OVER 65, A New Role for the Elders - Let's Prehend
Let's Prehend
A Manual of Human Ecology and Culture Design

OVER 65, A New Role for the Elders

It's great to graduate to age sixty five. Seniors get all sorts of medical attention at government expense, rationed though it may be by those HMOs' CGMs. With the failure of California's Prop 186, the HMOs approved almost anything, even superficial stuff that only makes one comfortable. But the screw tightened as medical reform fades into history, fixated by a bevy of insurance interests.

The U. S. government pays about four hundred a month per head, `capitation', for the insurance companies to take care of a senior. Whatever the HMO spends on seniors' medical care is off the top, down the drain. An array of clerks at the phone lets the nurses' aide tell the doctors what is allowed under the contract. That contract is available on a CD-ROM, no less. So, as the company wants to improve their profits, their lawyers and insurance brains just send the word down to the phone clerks to put on the screws.

Under the fading fee-for-service system, most oldsters are kept alive and suffering as long as possible, tortured with expensive and agonizing treatments. Oldsters under such treatment suffer from this tortuous punishment, commonly called `accepted medical practice'. Under such torture, their good nature, their empathy, their responsibility, their love of mankind, so deteriorates that many are driven to vote Republican.

Throughout human history up to the recent period, elders were the carriers of the culture, crucial to the transmission of values and maturity. But now most elders are displaced with mad media and zombie TV. Oldsters are ostracized by the rest of the culture, rejected, isolated and obliged to spend their declining years in lonely isolation or smelly care facilities. Oldsters are rarely gainfully employed and usually spend their time getting depressed and indulging their various aches and pains. Most oldsters, not all, spend their last days in discomfort and depression.

But the government's got it all wrong: free medical care should be for those under sixty five, not older. Isn't it absurd that the oldsters get free medical indulgences while the youngsters are poorly attended, if at all. Seen from a power politics point of view, it's embarrassing that oldsters would force legislation to indulge themselves, then make the youngsters pay for it.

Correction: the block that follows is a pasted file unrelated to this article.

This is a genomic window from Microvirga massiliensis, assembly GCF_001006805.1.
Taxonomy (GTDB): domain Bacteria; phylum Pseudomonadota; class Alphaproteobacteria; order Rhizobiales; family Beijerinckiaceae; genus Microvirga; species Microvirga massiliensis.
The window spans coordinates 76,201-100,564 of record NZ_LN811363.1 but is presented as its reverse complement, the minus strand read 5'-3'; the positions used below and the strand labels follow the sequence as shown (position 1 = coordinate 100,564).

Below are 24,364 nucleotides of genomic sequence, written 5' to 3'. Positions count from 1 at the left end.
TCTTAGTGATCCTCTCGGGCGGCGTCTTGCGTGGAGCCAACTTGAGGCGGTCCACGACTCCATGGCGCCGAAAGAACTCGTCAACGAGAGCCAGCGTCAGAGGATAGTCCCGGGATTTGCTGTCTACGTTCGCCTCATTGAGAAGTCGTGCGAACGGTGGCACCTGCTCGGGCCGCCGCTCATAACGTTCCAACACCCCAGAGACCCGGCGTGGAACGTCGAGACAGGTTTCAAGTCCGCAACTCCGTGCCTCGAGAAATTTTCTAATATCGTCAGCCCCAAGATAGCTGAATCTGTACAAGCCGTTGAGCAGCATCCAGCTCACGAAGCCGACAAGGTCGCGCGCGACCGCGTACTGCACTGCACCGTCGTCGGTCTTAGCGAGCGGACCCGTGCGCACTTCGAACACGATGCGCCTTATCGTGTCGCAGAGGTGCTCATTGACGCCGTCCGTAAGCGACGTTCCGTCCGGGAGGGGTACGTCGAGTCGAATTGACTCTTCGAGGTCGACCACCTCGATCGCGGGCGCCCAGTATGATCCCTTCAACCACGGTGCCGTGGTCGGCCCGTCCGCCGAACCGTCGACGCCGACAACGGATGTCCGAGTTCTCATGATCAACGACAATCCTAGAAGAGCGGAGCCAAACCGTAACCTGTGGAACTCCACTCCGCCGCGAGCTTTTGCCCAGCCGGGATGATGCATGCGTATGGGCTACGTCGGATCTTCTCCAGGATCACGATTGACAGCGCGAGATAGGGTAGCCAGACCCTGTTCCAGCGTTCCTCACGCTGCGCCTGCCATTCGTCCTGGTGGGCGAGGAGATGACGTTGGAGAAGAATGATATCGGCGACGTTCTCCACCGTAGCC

The new rule should be free medical care for the youngsters (those up to sixty five) and free herbs for the oldsters. Why not let the youngsters be properly taken care of so they might lead long and productive lives while oldsters spend our declining years in busy pain-free ecstasy. For the oldsters, Herbs for depression, cocaine is the classic treatment, and for aches and pains, opium. It seems a shame that these wonderful herbs are wasted on the young. Of course, tobacco and alcohol should be eliminated because of their inhuman toxicity.

The good stuff should be distributed through the senior centers. Oldsters know how to handle themselves, but anyone under sixty five is of questionable maturity and anyone under fifty is pathetically inexperienced. Youngsters are safe, they wouldn't be caught dead hanging out around these places, so the chance of their abusing this free medication are very slight. The medical profession need not be involved, except for an occasional laboratory quality control. Instead, the law enforcement personnel, who are awash with the stuff, would simply recycle it to the senior centers.

The November 1994 election saw the California voters reject Proposition 186, the "Single-Payer Health Care" amendment. This would have provided health care for every citizen in a non-socialized medical system, like Canada's. Only the insurance companies' share of medical care would have been socialized. That could have cut of about a quarter of the medical expenses in the state, probably more than enough to pay for all those who now lack medical care. Perhaps those with adequate medical care through wealth or medical insurance are willing to pay a little extra to prevent the poor from getting medical care for little or nothing.

The present system gives medical care to the elderly while the young are poorly attended, a system that is shameful, short-sighted, selfish, greedy, malicious, absurd and insane.

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